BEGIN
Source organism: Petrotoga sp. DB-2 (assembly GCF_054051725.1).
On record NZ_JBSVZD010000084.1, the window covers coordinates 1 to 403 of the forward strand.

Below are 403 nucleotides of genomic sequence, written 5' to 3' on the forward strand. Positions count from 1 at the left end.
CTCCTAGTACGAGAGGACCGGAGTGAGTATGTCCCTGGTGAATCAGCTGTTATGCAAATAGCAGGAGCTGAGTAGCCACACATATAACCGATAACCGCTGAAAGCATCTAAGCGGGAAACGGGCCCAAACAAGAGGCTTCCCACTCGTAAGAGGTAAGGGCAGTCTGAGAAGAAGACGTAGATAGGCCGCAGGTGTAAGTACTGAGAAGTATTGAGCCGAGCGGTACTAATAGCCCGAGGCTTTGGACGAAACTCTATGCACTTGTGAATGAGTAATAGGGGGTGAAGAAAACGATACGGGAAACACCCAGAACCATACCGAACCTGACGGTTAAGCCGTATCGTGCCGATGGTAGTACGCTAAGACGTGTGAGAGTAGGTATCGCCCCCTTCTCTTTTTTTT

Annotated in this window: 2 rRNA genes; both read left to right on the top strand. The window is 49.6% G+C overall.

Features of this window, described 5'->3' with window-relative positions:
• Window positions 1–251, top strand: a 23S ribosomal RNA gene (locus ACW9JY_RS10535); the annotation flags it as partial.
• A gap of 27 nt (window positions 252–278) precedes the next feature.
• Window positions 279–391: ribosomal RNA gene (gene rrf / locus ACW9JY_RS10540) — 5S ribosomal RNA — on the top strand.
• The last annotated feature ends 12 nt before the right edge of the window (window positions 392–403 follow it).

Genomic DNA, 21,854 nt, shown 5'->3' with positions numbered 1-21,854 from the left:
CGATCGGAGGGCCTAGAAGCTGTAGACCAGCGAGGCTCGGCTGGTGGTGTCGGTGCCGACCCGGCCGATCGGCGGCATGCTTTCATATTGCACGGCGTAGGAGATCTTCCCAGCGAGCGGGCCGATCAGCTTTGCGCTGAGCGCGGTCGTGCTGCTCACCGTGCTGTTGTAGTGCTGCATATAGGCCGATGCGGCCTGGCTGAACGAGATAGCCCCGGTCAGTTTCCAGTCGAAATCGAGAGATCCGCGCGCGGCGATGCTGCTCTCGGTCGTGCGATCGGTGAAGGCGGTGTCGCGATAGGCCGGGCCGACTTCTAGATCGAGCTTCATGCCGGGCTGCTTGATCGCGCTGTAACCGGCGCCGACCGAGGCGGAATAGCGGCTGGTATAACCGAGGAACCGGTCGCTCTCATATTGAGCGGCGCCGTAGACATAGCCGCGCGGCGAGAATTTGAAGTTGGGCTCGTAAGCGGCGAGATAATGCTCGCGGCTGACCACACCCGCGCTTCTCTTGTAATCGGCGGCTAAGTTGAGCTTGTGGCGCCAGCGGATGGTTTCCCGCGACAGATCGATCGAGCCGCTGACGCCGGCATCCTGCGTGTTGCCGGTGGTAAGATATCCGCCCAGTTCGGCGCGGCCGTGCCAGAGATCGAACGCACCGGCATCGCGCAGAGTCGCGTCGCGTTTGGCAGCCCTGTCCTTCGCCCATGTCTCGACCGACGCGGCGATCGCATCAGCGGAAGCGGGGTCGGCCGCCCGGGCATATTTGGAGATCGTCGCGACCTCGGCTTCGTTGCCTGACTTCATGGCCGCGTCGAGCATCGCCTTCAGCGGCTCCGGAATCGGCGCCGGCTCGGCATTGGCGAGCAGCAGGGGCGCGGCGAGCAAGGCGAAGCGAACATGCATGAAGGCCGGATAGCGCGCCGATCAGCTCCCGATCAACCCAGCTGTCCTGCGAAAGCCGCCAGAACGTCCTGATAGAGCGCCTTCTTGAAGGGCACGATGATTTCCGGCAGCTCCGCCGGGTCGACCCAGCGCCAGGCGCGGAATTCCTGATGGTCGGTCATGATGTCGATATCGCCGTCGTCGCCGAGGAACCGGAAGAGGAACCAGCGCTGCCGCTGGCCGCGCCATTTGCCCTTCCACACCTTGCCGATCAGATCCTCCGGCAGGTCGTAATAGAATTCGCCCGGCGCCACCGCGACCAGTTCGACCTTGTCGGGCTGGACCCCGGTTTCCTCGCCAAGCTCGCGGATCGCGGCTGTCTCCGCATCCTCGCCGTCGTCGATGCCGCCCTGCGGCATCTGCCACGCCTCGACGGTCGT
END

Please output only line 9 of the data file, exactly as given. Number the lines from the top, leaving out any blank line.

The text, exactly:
• Window positions 279–391: ribosomal RNA gene (gene rrf / locus ACW9JY_RS10540) — 5S ribosomal RNA — on the top strand.